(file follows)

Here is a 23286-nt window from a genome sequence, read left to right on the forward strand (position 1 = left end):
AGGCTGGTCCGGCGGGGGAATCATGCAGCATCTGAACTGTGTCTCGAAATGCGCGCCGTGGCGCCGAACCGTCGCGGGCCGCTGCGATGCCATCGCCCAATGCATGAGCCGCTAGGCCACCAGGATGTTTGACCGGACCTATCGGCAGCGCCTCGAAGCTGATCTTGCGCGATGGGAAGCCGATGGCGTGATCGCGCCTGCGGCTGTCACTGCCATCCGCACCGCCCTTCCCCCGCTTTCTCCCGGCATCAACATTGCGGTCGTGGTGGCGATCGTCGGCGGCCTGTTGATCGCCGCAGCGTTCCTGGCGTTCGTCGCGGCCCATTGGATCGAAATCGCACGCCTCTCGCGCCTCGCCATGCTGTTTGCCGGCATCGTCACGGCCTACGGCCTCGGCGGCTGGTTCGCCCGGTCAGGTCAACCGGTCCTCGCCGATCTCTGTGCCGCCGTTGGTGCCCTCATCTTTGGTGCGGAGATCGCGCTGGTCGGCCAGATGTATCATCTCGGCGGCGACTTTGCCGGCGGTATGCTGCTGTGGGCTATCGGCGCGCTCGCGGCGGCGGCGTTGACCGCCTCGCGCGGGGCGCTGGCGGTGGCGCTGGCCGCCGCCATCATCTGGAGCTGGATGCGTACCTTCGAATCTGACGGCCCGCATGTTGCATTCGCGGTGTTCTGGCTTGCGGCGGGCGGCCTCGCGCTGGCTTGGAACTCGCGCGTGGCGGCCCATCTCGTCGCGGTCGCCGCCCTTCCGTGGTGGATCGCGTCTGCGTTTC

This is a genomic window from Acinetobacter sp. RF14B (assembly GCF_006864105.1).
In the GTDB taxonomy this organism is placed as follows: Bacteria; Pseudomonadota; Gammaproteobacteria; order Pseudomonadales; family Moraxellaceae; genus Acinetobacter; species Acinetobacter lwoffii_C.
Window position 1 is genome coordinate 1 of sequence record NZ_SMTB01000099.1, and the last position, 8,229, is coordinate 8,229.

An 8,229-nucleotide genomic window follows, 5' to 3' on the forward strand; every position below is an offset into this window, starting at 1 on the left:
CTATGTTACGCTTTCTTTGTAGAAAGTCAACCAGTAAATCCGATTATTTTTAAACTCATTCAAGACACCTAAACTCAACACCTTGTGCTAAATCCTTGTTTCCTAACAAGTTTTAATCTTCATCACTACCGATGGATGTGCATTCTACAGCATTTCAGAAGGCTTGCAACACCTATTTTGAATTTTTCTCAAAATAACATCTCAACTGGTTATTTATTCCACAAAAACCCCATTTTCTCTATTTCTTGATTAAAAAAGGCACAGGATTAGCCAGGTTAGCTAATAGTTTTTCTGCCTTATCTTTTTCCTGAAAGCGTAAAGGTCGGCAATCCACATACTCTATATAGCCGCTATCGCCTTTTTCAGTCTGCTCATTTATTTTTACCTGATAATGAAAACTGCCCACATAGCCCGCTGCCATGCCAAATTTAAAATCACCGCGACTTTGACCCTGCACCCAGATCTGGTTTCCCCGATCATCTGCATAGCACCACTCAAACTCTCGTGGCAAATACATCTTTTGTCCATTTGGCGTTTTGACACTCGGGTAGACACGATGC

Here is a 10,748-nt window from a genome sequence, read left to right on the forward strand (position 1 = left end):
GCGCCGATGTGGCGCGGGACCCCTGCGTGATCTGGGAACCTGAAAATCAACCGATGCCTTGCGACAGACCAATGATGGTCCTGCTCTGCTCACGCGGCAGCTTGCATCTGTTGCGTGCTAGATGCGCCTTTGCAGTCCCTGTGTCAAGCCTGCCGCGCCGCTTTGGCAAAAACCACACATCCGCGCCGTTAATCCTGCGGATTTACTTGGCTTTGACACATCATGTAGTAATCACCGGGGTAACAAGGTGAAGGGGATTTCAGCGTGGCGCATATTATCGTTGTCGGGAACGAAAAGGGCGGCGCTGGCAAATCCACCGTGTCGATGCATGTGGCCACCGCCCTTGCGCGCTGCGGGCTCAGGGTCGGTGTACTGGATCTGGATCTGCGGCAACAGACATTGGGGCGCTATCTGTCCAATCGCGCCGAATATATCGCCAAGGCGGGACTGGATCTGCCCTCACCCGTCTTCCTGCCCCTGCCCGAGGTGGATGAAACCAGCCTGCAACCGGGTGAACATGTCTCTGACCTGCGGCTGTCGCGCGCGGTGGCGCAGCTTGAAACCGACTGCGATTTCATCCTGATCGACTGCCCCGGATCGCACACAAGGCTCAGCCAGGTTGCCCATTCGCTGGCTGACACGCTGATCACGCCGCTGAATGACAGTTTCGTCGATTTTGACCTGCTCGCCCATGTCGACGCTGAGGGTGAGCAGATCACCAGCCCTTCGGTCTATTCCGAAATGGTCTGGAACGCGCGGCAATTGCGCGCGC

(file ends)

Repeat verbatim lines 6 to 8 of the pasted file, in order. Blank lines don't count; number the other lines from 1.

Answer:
An 8,229-nucleotide genomic window follows, 5' to 3' on the forward strand; every position below is an offset into this window, starting at 1 on the left:
CTATGTTACGCTTTCTTTGTAGAAAGTCAACCAGTAAATCCGATTATTTTTAAACTCATTCAAGACACCTAAACTCAACACCTTGTGCTAAATCCTTGTTTCCTAACAAGTTTTAATCTTCATCACTACCGATGGATGTGCATTCTACAGCATTTCAGAAGGCTTGCAACACCTATTTTGAATTTTTCTCAAAATAACATCTCAACTGGTTATTTATTCCACAAAAACCCCATTTTCTCTATTTCTTGATTAAAAAAGGCACAGGATTAGCCAGGTTAGCTAATAGTTTTTCTGCCTTATCTTTTTCCTGAAAGCGTAAAGGTCGGCAATCCACATACTCTATATAGCCGCTATCGCCTTTTTCAGTCTGCTCATTTATTTTTACCTGATAATGAAAACTGCCCACATAGCCCGCTGCCATGCCAAATTTAAAATCACCGCGACTTTGACCCTGCACCCAGATCTGGTTTCCCCGATCATCTGCATAGCACCACTCAAACTCTCGTGGCAAATACATCTTTTGTCCATTTGGCGTTTTGACACTCGGGTAGACACGATGC

Here is a 10,748-nt window from a genome sequence, read left to right on the forward strand (position 1 = left end):